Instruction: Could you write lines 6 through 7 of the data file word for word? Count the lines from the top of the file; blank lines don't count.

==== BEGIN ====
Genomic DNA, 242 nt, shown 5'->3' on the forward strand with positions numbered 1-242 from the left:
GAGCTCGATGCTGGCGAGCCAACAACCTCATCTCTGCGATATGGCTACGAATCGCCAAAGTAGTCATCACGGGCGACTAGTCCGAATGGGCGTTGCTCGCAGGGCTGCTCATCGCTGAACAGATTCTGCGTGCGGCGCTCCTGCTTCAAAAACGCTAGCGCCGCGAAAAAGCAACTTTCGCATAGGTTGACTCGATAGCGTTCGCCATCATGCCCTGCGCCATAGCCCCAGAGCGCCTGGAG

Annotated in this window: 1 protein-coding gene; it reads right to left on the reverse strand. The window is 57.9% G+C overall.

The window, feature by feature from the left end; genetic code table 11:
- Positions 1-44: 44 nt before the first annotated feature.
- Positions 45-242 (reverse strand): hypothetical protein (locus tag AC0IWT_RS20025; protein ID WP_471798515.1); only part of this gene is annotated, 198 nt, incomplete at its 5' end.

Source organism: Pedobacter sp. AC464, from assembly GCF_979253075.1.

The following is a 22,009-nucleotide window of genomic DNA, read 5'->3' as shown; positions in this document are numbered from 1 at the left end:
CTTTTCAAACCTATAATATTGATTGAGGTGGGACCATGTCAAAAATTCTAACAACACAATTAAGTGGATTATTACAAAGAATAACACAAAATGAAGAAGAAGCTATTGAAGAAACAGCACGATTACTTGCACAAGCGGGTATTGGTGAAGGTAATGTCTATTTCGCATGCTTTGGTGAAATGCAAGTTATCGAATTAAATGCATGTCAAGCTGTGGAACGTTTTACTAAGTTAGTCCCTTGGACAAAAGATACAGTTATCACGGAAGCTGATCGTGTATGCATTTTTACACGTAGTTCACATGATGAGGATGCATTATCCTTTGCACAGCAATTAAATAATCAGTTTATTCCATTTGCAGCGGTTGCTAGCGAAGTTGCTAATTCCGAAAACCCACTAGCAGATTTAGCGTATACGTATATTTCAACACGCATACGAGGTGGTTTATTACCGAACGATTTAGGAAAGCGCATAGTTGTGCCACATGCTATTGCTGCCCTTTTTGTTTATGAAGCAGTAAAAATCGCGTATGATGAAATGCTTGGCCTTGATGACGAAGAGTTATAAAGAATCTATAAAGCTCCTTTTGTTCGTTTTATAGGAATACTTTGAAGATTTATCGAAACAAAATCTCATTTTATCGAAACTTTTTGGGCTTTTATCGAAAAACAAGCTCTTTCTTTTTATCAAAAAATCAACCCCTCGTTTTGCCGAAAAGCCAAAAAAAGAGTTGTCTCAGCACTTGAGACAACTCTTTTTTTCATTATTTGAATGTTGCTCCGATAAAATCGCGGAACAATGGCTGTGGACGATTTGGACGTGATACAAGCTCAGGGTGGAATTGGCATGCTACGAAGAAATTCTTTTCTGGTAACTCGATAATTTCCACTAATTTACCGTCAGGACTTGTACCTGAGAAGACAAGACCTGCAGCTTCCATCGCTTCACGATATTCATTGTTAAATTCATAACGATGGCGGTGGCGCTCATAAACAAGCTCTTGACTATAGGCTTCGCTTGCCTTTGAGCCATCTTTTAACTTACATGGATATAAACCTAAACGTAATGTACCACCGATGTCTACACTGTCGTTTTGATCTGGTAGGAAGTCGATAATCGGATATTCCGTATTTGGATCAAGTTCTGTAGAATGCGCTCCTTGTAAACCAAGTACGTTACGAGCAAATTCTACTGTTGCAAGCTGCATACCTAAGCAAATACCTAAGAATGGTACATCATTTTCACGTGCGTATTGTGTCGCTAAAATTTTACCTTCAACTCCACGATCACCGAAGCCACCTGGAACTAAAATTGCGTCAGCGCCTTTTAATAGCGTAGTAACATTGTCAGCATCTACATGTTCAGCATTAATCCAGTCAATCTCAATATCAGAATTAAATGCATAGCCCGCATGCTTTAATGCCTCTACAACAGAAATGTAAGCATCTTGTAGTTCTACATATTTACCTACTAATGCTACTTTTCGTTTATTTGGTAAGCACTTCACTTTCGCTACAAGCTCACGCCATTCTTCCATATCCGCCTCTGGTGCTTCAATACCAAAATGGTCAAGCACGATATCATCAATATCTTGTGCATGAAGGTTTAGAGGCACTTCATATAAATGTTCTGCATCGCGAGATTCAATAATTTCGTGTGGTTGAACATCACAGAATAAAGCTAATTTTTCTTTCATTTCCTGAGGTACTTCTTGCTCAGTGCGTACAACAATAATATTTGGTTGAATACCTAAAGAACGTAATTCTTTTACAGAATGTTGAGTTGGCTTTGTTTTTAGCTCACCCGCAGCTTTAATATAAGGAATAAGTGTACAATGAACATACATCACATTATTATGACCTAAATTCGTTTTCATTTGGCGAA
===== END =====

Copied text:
- Positions 45-242 (reverse strand): hypothetical protein (locus tag AC0IWT_RS20025; protein ID WP_471798515.1); only part of this gene is annotated, 198 nt, incomplete at its 5' end.

Source organism: Pedobacter sp. AC464, from assembly GCF_979253075.1.